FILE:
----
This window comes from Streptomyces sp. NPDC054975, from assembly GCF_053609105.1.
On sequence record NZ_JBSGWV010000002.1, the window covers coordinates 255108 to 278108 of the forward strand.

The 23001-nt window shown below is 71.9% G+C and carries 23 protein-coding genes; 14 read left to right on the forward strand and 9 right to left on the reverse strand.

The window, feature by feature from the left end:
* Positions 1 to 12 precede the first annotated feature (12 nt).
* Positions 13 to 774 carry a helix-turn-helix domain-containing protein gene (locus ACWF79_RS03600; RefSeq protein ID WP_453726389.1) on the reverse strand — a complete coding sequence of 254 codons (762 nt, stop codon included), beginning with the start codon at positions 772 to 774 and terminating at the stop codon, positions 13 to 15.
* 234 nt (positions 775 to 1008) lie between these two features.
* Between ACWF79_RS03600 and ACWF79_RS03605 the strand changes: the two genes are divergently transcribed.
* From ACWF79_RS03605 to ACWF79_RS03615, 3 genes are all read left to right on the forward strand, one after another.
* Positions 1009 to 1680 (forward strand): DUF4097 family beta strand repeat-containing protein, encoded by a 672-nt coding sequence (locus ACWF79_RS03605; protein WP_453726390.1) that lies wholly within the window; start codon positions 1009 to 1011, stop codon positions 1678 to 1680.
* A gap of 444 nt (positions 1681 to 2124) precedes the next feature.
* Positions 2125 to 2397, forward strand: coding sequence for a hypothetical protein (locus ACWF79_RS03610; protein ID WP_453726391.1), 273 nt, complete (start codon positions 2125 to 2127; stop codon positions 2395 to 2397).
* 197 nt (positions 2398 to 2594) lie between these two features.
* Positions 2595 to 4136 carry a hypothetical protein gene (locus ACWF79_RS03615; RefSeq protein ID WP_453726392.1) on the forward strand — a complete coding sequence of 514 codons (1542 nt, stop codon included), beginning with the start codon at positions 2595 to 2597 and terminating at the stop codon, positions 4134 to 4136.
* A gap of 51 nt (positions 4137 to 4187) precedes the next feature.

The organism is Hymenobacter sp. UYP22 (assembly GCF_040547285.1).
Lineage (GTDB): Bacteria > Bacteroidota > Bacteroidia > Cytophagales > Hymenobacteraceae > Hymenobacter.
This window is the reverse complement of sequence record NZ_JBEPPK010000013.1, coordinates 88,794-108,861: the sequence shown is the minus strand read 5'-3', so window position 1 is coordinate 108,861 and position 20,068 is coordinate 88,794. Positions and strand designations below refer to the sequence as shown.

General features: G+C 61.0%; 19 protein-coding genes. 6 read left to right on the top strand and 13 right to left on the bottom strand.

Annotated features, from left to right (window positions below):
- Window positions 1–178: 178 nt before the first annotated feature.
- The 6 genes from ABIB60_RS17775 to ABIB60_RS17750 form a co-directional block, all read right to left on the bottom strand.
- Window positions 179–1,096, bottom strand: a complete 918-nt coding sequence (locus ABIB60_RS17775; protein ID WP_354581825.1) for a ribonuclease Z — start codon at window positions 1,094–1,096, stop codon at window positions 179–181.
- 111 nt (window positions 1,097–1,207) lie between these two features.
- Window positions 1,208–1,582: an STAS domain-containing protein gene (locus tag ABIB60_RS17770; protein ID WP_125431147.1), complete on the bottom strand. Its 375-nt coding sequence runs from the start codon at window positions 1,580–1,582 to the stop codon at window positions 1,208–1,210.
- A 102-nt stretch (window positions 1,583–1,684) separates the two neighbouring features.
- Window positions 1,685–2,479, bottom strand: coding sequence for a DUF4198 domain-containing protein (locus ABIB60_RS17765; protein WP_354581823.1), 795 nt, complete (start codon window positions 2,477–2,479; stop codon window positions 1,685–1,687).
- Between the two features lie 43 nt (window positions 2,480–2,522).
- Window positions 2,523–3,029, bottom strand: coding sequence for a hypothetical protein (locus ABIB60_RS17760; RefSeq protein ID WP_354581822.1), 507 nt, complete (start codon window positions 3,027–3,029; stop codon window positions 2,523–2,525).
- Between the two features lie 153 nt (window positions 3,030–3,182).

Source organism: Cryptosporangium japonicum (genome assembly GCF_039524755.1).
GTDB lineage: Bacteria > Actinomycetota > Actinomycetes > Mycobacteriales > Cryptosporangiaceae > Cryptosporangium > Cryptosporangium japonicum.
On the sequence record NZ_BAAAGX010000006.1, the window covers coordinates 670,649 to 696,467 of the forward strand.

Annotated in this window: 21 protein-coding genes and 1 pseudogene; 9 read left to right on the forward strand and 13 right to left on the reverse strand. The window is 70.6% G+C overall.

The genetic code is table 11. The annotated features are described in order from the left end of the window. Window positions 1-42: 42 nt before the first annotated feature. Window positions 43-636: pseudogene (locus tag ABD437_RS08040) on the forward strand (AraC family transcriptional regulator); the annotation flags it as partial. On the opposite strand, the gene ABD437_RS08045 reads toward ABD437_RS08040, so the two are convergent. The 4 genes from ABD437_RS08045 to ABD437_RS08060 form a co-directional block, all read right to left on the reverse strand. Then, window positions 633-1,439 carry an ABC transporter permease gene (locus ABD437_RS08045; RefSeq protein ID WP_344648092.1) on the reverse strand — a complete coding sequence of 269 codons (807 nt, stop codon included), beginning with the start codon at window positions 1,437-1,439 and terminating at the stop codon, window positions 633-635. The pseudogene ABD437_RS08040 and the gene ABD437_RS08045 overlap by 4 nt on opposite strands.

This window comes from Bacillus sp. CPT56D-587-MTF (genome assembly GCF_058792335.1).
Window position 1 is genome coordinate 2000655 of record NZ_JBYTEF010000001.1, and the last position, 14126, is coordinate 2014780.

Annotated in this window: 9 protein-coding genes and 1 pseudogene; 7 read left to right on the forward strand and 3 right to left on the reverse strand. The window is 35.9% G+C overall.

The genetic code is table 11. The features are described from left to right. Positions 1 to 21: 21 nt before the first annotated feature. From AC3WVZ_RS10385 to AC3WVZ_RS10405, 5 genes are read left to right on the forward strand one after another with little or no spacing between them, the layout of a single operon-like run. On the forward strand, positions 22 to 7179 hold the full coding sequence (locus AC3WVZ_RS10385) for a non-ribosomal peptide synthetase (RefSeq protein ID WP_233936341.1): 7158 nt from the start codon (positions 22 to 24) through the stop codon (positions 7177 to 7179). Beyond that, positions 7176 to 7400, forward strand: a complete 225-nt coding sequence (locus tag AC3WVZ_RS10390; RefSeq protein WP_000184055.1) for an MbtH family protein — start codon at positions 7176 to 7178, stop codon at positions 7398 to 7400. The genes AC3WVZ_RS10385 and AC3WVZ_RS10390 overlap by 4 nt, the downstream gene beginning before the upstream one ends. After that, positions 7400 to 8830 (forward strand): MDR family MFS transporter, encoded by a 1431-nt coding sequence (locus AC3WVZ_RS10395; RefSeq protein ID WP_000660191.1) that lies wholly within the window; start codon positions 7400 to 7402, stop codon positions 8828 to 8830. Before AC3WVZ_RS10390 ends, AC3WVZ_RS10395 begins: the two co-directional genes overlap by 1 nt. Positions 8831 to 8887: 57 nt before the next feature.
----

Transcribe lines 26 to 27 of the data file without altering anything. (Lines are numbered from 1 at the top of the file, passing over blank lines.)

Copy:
- A 102-nt stretch (window positions 1,583–1,684) separates the two neighbouring features.
- Window positions 1,685–2,479, bottom strand: coding sequence for a DUF4198 domain-containing protein (locus ABIB60_RS17765; protein WP_354581823.1), 795 nt, complete (start codon window positions 2,477–2,479; stop codon window positions 1,685–1,687).